It wasn't to do with old fickle fashion, although I suppose he did look a little overweight alongside the new transistorised models - nor was I worried about his limited range, since I rarely listened to anything else other than the three BBC programmes. Maybe it was all to do with the change in programming which coincided with the loss of our original radio. Into the atmosphere went the Home Service and the Light and the Third programmes and in came Radio One and Tony Blackburn, Radio Two and Jimmy Young, Radio Three and Radio Four, and the sign of the furrowed brow.

Fed up with trying to find something to which I genuinely wanted to listen to, I surfed the dial less and less and Mr Roberts fell more and more silent. All I listened to were the programmes my partner was in, broadcasts to which he would have to pre-tune Mr R before leaving for Broadcasting House. Too old for Radio One and too young for Radio Two, I wrote in silence, watched by the muted radio whose once cheerful grille now assumed an expression of sorrow, as if he too mourned the passing of the radio days gone by.

Then the very worst happened - I was unfaithful. A friend arrived at our house, hotfoot back from the Orient, and with him he brought a Sony Walkman. It was love at first sound. Hardly able to believe the evidence of my ears, I rushed off and bought a Sony of my own. Worse followed. Before you could say: Wow!, they brought out a radio-cassette player as well, then came one you could wear jogging - and swimming - and on horseback. Suddenly there were CDs and satellites, and stacking systems and compact sound centres and hi-fis that brought the concert hall into your bedroom, all of which, once programmed, never again needed tuning. A press of the button and the world was your audible oyster. The trouble was, I didn't know which button to press.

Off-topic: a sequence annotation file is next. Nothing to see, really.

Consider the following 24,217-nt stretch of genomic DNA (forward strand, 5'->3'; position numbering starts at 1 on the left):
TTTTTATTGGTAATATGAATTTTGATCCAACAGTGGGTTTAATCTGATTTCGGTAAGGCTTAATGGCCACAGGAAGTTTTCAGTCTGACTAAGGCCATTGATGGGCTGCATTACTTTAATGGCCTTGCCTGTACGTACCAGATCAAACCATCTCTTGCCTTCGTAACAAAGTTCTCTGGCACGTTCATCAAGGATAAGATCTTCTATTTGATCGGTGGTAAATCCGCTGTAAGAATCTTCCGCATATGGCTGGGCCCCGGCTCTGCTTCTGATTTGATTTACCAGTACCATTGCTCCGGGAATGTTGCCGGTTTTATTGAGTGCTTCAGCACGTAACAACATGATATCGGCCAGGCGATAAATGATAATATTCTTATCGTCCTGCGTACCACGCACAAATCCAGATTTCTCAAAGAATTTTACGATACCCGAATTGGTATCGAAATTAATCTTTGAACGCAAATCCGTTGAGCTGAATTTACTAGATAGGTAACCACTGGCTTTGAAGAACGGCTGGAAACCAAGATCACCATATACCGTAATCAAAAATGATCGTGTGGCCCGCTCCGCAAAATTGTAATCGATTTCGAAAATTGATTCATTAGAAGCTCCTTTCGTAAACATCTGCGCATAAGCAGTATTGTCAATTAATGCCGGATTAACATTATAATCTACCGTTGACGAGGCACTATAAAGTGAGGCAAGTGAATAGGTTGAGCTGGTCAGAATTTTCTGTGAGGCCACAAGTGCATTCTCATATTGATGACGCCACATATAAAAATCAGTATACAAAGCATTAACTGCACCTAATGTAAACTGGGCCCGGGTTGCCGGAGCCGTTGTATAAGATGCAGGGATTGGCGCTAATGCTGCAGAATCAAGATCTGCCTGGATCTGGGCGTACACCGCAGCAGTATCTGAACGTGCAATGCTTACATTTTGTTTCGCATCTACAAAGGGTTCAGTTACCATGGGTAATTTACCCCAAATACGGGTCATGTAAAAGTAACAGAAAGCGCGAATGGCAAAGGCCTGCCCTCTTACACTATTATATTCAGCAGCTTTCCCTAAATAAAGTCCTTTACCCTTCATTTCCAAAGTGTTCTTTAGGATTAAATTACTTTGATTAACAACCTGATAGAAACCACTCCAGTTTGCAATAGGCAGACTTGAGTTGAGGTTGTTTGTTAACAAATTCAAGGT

There were so many on offer - besides the remote handsets designed to control everything from the hi-fi to the front door. Time and time again, I would be found standing in front of the television trying to turn it on with the washing machine remote. I couldn't even manage the radio, even though it had 24 pre-programmed stations. And the reason why I couldn't manage it was because I didn't know which button to press to turn the whole thing on - which no doubt is why, for my last birthday, my partner gave me another radio, a brand new un-state of the art retro Roberts portable.

Mr Roberts III wears blue. He also has a different face which says very precisely where to find everything from R2 to Virgin. He has little square tabs which, when pressed, give you FM, MW or LW and he even has a button for tone and a knob marked Tun-ing. Otherwise, he looks as cheerful as ever with his golden grille underneath his familiar autograph. He's back in pride of place as well, underneath the bedroom window where he ushers in each new day by waking us with Wogan and putting us to sleep with a bedtime story. Dear Mr Roberts - if ever there was a simple design designed simply for pleasure, you are It.

Charlotte Bingham's latest novel is `Love Song' (Bantam). For information on the Roberts Radio, ring 01709 571722